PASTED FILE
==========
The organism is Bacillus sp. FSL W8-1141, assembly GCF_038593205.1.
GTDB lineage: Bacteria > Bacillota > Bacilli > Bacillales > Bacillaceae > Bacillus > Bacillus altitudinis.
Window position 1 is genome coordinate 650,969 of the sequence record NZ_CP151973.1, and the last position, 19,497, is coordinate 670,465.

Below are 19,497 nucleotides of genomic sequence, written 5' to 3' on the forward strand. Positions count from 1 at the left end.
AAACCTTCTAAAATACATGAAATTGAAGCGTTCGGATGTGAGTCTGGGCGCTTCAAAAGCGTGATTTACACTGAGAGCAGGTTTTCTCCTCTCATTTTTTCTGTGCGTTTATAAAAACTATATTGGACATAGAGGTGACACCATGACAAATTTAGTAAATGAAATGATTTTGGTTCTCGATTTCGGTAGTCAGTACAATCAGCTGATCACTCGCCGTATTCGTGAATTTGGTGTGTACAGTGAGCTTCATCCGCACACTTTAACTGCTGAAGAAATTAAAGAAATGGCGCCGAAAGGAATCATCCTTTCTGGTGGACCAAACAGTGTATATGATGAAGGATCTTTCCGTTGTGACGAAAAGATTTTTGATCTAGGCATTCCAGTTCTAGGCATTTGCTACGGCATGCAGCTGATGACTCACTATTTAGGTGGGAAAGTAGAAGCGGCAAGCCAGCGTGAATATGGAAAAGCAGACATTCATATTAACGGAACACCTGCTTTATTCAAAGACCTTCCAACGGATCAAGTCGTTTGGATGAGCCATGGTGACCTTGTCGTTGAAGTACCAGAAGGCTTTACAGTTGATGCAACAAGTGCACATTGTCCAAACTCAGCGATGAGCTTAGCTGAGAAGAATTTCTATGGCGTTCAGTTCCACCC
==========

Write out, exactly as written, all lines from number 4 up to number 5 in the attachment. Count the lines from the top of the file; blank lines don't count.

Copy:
Below are 19,497 nucleotides of genomic sequence, written 5' to 3' on the forward strand. Positions count from 1 at the left end.
AAACCTTCTAAAATACATGAAATTGAAGCGTTCGGATGTGAGTCTGGGCGCTTCAAAAGCGTGATTTACACTGAGAGCAGGTTTTCTCCTCTCATTTTTTCTGTGCGTTTATAAAAACTATATTGGACATAGAGGTGACACCATGACAAATTTAGTAAATGAAATGATTTTGGTTCTCGATTTCGGTAGTCAGTACAATCAGCTGATCACTCGCCGTATTCGTGAATTTGGTGTGTACAGTGAGCTTCATCCGCACACTTTAACTGCTGAAGAAATTAAAGAAATGGCGCCGAAAGGAATCATCCTTTCTGGTGGACCAAACAGTGTATATGATGAAGGATCTTTCCGTTGTGACGAAAAGATTTTTGATCTAGGCATTCCAGTTCTAGGCATTTGCTACGGCATGCAGCTGATGACTCACTATTTAGGTGGGAAAGTAGAAGCGGCAAGCCAGCGTGAATATGGAAAAGCAGACATTCATATTAACGGAACACCTGCTTTATTCAAAGACCTTCCAACGGATCAAGTCGTTTGGATGAGCCATGGTGACCTTGTCGTTGAAGTACCAGAAGGCTTTACAGTTGATGCAACAAGTGCACATTGTCCAAACTCAGCGATGAGCTTAGCTGAGAAGAATTTCTATGGCGTTCAGTTCCACCC